Convincing people they need irrigation for their lawn isn’t usually difficult, but persuading people of the importance of watering their ornamental plants is another story. If you’ve never watered your trees and shrubs, you probably haven’t seen the full potential of your landscape plants. One of the core functions we consider when designing our programs here at Nature’s Turf is value. Properly watering your landscape plants takes that next step toward landscape health and helps ensure that you get the most value out of your tree and shrub care treatments. Let’s discuss the best watering methods to use for watering your ornamentals to get the best results.
Should I Just Use My Hose to Water My Ornamentals?
Answer: When you first plant trees and shrubs, you should water the bases with a hose, but once they are established, watering them with a hose is still possible—but laborious. During establishment, watering with a hose is the best way to get enough water to the root mass. Apply the water to the soil around the base of the plant, avoiding repeated applications to the foliage and blooms, to get the best results. Imagine the size of the pot or ball it arrived in, and sufficiently water that space and the soil a few inches beyond it.
Once your trees and shrubs are established, planning to hand water with a hose as the primary method can be challenging. Vacations, health issues, and even everyday life gets in the way of the best-laid plans. Watering deeply is time consuming, and maintaining a schedule isn’t always easy. Providing the same amount of water consistently is also difficult, making excessive or insufficient water issues difficult to diagnose and fix.
Using an irrigation system enables you to schedule watering times, set the frequency, and adjust the amount of water your plants receive—whether you are at home or not. While irrigation systems do require maintenance and attention, they take care of the time commitment and scheduling. If you have a zone receiving too much water, you can reduce the time. If a zone is not receiving enough water, you can increase the time after ensuring the issue isn’t due to equipment damage or failure. Irrigation systems can also irrigate at optimal times, reducing loss to evaporation and decreasing disease.
What Kind of Irrigation System Should I Use?
Overhead irrigation refers to the sprinklers you’re likely familiar with. Heads pop out of the ground and spray water in the air, retreating when the zone finishes. They come in different shapes and sizes, allowing for some fine tuning, separating your landscape zones from your turf zones.
Misting and spinning heads are often used to apply water to low-growing planting areas such as ground covers, annual plantings, and low-growing shrubs. The type of head and duration for each zone dictate how much water each area receives, making these systems relatively flexible.
Benefits include: a less expensive entry cost compared to other systems and easier troubleshooting than drip irrigation.
Downsides include: exposure to incidents such as heads damaged by mechanical means like mowers and repeated application of water to the foliage and blooms of ornamental plants. Water on leaves and flowers can cause spotting, disease, and loss of moisture to evaporation that never reaches the intended target.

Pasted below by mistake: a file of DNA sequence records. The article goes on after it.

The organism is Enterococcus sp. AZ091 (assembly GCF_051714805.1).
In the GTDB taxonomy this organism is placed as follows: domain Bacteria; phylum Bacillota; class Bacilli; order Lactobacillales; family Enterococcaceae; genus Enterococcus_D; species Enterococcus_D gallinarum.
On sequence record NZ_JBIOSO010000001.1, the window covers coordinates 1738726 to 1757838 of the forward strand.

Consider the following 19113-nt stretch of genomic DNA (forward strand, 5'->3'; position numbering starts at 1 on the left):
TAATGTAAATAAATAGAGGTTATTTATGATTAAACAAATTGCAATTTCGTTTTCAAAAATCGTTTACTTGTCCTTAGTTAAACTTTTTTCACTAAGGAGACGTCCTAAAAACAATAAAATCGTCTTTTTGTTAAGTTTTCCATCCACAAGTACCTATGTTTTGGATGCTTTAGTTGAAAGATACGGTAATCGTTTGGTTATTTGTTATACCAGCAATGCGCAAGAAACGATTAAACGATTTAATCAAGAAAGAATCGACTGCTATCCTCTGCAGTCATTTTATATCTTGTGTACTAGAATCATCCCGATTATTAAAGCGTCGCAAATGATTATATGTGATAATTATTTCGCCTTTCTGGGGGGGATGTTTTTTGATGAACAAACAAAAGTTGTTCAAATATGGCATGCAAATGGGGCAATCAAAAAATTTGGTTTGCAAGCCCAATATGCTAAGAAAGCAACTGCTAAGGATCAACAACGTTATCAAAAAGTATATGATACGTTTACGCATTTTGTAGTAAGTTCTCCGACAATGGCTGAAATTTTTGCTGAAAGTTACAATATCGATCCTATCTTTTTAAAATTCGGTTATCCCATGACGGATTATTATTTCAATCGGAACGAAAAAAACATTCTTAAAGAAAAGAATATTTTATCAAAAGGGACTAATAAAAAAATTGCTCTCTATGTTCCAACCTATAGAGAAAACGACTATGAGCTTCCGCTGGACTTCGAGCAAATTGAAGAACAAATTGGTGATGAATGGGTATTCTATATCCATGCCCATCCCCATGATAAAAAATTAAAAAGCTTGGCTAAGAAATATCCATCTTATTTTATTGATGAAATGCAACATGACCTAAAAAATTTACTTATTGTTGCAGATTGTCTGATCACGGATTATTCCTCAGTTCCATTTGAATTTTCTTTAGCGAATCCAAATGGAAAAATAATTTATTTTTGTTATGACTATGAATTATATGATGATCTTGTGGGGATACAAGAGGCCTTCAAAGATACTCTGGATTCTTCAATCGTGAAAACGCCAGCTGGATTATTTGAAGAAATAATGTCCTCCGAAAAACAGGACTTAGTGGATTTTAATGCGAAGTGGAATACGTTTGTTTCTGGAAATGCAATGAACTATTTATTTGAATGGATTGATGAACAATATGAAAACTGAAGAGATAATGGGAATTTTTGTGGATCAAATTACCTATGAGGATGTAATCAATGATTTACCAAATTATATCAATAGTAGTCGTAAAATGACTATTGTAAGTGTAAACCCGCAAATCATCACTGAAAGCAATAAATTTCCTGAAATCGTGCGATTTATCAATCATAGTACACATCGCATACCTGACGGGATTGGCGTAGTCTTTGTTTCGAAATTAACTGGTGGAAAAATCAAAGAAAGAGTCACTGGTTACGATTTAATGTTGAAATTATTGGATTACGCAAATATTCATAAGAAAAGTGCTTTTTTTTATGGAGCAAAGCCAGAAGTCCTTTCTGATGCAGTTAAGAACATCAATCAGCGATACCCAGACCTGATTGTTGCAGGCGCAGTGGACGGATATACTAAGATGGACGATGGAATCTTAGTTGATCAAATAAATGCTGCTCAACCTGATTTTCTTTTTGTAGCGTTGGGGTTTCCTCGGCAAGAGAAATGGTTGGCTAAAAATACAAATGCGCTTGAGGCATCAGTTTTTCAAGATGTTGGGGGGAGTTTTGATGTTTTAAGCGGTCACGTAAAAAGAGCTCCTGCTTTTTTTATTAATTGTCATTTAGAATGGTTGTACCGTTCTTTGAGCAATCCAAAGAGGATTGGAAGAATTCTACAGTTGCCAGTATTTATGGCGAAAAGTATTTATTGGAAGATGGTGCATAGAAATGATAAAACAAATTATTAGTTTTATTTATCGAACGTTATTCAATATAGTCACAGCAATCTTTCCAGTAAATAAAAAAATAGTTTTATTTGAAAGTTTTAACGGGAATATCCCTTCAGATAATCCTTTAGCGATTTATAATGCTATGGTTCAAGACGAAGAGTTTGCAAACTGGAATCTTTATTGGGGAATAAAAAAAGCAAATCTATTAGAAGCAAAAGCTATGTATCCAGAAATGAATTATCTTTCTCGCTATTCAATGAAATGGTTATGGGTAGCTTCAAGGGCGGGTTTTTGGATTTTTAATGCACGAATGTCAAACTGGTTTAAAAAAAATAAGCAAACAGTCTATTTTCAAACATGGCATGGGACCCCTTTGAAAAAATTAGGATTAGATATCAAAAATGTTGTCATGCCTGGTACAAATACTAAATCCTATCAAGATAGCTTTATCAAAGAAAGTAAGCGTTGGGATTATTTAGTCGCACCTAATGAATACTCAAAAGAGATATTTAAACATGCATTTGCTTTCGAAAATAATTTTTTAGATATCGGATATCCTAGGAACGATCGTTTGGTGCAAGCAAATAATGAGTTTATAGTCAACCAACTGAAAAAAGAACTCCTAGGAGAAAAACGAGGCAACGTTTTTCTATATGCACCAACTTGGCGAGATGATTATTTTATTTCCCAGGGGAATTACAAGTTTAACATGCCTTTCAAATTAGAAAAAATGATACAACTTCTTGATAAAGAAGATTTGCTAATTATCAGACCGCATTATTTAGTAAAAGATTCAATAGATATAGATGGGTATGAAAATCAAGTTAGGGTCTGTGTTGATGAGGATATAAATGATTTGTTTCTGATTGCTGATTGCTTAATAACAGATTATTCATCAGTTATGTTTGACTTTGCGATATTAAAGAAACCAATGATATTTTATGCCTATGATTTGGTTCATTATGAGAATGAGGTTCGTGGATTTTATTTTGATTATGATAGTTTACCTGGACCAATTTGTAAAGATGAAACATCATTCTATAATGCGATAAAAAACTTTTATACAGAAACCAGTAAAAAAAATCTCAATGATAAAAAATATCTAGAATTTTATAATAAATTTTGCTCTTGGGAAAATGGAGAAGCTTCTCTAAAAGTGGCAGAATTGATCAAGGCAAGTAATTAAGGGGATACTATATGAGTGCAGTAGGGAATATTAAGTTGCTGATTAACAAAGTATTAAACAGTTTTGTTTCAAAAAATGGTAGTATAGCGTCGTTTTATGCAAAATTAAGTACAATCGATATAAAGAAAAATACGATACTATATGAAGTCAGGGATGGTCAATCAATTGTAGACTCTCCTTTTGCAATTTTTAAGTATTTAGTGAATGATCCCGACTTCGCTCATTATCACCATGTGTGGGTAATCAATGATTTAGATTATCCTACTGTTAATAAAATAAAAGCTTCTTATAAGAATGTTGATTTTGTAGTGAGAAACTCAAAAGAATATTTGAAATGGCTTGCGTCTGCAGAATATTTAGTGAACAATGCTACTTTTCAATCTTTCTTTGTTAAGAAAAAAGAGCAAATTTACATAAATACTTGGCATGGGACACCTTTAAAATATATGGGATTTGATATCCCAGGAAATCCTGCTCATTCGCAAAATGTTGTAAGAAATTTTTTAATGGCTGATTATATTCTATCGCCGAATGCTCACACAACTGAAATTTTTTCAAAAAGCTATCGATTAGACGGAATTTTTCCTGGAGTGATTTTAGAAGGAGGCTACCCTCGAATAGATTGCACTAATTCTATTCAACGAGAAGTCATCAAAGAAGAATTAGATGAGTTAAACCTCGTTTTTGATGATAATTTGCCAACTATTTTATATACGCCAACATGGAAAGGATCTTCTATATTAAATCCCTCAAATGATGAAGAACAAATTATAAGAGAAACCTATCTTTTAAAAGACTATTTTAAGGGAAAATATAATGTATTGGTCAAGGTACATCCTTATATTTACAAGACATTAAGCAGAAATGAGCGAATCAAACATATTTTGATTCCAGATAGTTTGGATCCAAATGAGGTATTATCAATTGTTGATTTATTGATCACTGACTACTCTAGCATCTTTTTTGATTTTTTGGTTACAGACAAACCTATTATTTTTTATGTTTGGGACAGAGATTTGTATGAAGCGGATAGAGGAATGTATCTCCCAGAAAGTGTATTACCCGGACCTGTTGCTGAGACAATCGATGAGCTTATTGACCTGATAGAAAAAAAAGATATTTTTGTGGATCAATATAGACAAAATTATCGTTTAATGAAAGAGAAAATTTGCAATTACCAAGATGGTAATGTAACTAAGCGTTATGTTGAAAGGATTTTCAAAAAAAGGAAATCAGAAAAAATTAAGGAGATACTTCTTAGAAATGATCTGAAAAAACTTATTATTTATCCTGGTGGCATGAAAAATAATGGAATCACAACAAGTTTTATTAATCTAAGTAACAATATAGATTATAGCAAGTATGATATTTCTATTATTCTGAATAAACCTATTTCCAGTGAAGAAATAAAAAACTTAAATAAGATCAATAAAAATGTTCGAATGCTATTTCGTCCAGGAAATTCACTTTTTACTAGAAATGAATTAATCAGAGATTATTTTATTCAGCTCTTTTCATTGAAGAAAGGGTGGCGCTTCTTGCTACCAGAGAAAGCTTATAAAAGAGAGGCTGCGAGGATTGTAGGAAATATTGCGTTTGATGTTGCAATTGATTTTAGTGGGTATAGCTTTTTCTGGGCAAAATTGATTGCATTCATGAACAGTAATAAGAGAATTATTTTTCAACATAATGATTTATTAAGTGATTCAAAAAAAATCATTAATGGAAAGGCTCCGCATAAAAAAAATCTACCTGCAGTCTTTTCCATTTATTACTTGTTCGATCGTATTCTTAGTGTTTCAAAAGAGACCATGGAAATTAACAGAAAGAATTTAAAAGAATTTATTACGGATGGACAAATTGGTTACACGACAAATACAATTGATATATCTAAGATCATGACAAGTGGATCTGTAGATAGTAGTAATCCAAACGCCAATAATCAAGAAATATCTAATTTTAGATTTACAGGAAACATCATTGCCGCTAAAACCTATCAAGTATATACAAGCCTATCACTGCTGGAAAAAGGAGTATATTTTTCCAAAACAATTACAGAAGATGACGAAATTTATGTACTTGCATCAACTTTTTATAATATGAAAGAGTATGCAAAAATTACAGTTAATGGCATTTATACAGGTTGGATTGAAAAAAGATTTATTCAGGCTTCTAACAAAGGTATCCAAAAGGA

Drip irrigation systems deliver water directly to the ground/root mass of the desired plants. This is done with specialized nozzles on application-specific tubing either running on the surface or lightly covered with mulch. Strategically planning zones and duration make this method of application flexible to your landscape’s needs as well.
Drip irrigation systems are often used for ornamental trees where overheads may just saturate the surface of the ground. Shrub rows, flower beds, and ground covers also benefit from drip irrigation, eliminating water applied to the leaves or blooms. This relieves one of the primary concerns created by traditional, overhead irrigation systems.
Drip irrigation’s benefits are tied to its delivery method.
Benefits include: placing water directly where the plants use it, reducing health concerns and water loss.
Downsides include: a more expensive upfront cost, less flexibility after install, fragility related to its exposed piping, and decreased potential for troubleshooting since it’s not as visible when operating.
Bottom Line: You Should Water Your Ornamental Trees and Shrubs
Choose a watering method that works best for you and your lifestyle, and water your ornamental trees and shrubs appropriately to get the healthiest, most beautiful results. The system you choose matters less than the decision to irrigate your landscape plants. Mature trees and shrubs with established root systems may be slower to show drought stress than your lawn, but they feel it in all of the same ways. Drought not only causes the stereotypical discoloration we associated with drought, but also limits the uptake and use of nutrients, regulating their potential and hardiness.
Give us a call at 770-461-4156 or email us at email@example.com with questions if your plants aren’t performing as well as you’d hoped. Our support staff would love to talk about the environment, maintenance, and cultural practices required to see the most your plants have to offer.